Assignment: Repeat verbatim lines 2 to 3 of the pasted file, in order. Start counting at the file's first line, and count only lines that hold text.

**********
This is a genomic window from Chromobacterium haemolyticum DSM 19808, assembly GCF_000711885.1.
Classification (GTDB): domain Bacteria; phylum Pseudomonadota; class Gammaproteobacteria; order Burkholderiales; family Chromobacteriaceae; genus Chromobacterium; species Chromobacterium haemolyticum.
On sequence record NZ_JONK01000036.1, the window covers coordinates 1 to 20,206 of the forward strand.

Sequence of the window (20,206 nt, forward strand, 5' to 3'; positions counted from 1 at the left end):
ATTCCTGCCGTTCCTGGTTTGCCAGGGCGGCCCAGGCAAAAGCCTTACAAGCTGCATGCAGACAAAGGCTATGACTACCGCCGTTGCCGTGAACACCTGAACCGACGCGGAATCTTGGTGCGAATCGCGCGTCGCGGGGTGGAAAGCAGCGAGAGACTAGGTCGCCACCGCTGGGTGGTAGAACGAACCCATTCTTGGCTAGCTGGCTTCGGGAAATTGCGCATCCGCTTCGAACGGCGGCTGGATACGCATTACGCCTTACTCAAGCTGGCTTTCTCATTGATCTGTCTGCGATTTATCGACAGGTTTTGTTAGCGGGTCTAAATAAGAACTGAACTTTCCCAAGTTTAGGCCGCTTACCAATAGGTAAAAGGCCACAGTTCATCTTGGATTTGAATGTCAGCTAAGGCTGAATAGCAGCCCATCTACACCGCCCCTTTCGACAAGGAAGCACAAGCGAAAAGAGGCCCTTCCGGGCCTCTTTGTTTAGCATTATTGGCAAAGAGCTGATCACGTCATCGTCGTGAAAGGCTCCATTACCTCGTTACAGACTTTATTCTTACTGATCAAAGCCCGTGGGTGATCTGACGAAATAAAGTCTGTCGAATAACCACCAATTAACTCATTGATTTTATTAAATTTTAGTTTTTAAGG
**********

Classification (GTDB): domain Bacteria; phylum Pseudomonadota; class Gammaproteobacteria; order Burkholderiales; family Chromobacteriaceae; genus Chromobacterium; species Chromobacterium haemolyticum.
On sequence record NZ_JONK01000036.1, the window covers coordinates 1 to 20,206 of the forward strand.